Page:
Transferware china is among the most beautiful china ever produced. It’s highly collectible and often highly valuable, but affordable pieces can still be found. Just what is transferware? Transferware is any pottery with decorative elements applied by transferring a pattern from a copper plate to paper and then to the pottery itself. Transfer prints are found on china, ironstone, and porcelain. There are tens of thousands of transferware patterns, but one of the most recognizable and most common is Blue Willow.
While blue is the color most commonly associated with transferware, it was produced in other colors. Some of these include red, pink, purple, cranberry, brown, black, green, yellow, gray and various shades and combinations of these colors.
While highly collectible today, transferware was originally a cheap alternative to expensive imported pieces from China. It first appeared in the late 18th century, but became extremely popular in the 1820s and 1830s. Transferware has been made continuously since that time. Most of the transferware found today was produced in the last 50 years, but earlier pieces are out there. The earliest transferware I’ve located dates to the 1820s or 1830s. This isn’t surprising as earlier transferware was produced in much smaller quantities. As a general rule of thumb, the earlier the piece, the higher the price, but this doesn’t always hold true. Condition plays a large role, of course. I purchased a damaged, unmarked, transferware cup dating from the 1830s at a local auction for $8. The price was low because the cup had a couple of old chips and a crack. I purchased it for the beautiful transferware pattern in lavender. The cup had no handle, which is typical of early cups.
Like many, my first introduction to transferware was Blue Willow. The pattern is the most widely recognized and probably the most common as well. I was attracted to its deep blue color and attractive pattern. While many pieces of Blue Willow were out of my price range, others were far more affordable. I own some vintage pieces from as early as 1910, but most of my collection is of far more recent vintage. The beauty of Blue Willow is that old and new can be easily mixed. I actually use a set of this transferware china as my everyday dishes. I purchased an eight place setting of newer Blue Willow at an auction for only $50! That’s far cheaper than most new sets.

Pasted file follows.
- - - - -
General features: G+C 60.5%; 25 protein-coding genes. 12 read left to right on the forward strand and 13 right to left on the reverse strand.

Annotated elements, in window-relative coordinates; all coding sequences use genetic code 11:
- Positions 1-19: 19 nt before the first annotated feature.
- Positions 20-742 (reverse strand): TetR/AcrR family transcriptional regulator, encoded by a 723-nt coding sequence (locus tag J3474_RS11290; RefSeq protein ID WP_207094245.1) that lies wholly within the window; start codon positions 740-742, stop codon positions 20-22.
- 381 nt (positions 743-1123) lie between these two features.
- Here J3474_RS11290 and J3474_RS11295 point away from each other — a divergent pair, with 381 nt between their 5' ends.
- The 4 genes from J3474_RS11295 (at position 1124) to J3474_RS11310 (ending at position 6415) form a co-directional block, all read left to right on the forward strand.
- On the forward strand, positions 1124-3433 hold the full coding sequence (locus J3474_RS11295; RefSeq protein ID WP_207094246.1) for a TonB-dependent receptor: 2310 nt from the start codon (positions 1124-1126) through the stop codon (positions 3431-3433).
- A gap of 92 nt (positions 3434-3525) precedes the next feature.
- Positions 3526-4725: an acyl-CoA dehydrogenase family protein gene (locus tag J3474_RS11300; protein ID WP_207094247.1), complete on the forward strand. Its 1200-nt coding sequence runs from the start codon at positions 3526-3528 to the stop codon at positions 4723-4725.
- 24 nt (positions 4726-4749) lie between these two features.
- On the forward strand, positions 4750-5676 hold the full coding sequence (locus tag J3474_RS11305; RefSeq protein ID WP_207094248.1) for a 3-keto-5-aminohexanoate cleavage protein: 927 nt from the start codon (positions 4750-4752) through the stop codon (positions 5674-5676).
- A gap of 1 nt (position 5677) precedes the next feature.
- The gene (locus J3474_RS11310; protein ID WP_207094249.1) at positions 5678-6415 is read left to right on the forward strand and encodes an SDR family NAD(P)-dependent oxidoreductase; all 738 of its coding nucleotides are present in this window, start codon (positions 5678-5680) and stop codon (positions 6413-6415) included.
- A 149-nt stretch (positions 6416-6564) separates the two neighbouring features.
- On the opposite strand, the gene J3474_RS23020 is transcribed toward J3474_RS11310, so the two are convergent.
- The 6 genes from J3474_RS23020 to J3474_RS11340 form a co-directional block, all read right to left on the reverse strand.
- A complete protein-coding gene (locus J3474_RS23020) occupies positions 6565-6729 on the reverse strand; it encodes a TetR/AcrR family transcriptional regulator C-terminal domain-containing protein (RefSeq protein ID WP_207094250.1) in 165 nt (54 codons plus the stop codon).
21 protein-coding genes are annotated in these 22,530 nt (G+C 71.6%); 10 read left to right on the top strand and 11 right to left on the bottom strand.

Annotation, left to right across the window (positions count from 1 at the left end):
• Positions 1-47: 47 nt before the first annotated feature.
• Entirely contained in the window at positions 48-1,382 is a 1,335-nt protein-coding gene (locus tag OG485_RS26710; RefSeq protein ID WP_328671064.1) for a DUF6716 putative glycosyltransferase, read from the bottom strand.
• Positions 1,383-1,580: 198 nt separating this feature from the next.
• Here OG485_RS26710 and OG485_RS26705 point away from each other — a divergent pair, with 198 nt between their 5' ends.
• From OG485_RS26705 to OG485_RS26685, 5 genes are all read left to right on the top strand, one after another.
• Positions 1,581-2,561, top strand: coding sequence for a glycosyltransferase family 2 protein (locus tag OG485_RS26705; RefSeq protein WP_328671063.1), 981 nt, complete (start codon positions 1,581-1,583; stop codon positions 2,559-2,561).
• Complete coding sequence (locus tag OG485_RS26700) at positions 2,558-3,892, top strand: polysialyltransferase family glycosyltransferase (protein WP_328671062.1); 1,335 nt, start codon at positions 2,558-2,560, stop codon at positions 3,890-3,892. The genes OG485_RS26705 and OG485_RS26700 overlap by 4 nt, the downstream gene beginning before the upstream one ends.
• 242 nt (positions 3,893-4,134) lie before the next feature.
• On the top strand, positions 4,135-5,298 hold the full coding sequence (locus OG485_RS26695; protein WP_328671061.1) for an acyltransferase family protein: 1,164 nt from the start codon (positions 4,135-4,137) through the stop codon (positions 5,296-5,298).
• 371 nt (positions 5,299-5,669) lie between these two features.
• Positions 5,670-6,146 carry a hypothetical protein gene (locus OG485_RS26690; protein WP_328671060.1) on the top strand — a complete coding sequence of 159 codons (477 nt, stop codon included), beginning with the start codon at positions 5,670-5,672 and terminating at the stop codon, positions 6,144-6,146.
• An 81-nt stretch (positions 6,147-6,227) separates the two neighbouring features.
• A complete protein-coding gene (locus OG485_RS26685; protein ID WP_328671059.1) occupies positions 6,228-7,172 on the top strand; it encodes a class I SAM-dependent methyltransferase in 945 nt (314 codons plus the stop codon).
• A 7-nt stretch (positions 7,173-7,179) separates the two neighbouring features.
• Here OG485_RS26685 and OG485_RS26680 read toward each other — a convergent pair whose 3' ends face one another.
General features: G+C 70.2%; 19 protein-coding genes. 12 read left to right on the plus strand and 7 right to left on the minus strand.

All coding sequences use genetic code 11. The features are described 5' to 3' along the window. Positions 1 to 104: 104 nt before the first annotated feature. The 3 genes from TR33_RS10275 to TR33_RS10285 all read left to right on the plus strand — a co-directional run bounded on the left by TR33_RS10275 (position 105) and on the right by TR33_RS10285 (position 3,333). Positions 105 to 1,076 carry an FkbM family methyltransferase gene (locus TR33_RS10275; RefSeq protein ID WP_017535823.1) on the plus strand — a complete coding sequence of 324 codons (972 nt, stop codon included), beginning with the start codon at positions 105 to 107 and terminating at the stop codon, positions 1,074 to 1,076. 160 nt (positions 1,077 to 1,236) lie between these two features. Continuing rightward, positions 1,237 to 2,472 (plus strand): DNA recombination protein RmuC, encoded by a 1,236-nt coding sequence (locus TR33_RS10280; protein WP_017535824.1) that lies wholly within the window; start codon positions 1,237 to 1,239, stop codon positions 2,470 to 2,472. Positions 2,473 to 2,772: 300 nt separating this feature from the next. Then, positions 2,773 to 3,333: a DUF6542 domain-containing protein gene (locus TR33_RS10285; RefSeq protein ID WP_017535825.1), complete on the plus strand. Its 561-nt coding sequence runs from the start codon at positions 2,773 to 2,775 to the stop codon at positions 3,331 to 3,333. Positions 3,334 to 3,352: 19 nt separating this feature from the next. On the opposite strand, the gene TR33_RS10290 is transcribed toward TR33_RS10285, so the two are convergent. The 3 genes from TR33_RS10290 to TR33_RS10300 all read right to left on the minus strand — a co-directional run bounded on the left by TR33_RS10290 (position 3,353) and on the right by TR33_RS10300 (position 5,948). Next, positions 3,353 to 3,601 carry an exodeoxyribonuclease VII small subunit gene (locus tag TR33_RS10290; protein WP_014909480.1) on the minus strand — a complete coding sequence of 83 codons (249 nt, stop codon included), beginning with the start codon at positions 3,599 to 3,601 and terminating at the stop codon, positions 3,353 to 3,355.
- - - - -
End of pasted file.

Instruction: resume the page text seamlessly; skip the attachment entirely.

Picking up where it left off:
The Blue Willow pattern tells its own story. There is more than one variation of this tale, but each tends to flow along the same lines. As the tale goes, long ago, a Chinese Mandarin, lived in a wonderful pagoda under an apple tree on the right side of the bridge seen in the pattern. He was the father of a beautiful girl, who was the promised bride of an old but wealthy merchant. The girl, however, fell in love with her father’s clerk. The lovers eloped across the sea to the cottage on the island. Her father pursued and caught the lovers and was about to have them killed when the gods transformed them into a pair of turtle doves, seen at the top of the design.
The Blue Willow story is a nice tale, but it has no real basis in fact. The pattern was not created to tell the story. Rather, the story was told after the pattern was designed. The tale isn’t Chinese either. According to different sources, it is either British or American in origin. The tale is no more than a 19th century merchandising scheme. Blue Willow itself didn’t even originate in China. It was created in England. An estimated 90 percent of older Blue Willow was made in the Staffordshire county of England, but it was also produced in other areas of Great Britain. The British Isles do not have a monopoly on Blue Willow. A great many pieces produced after 1930 were made in Japan and various other parts of the world.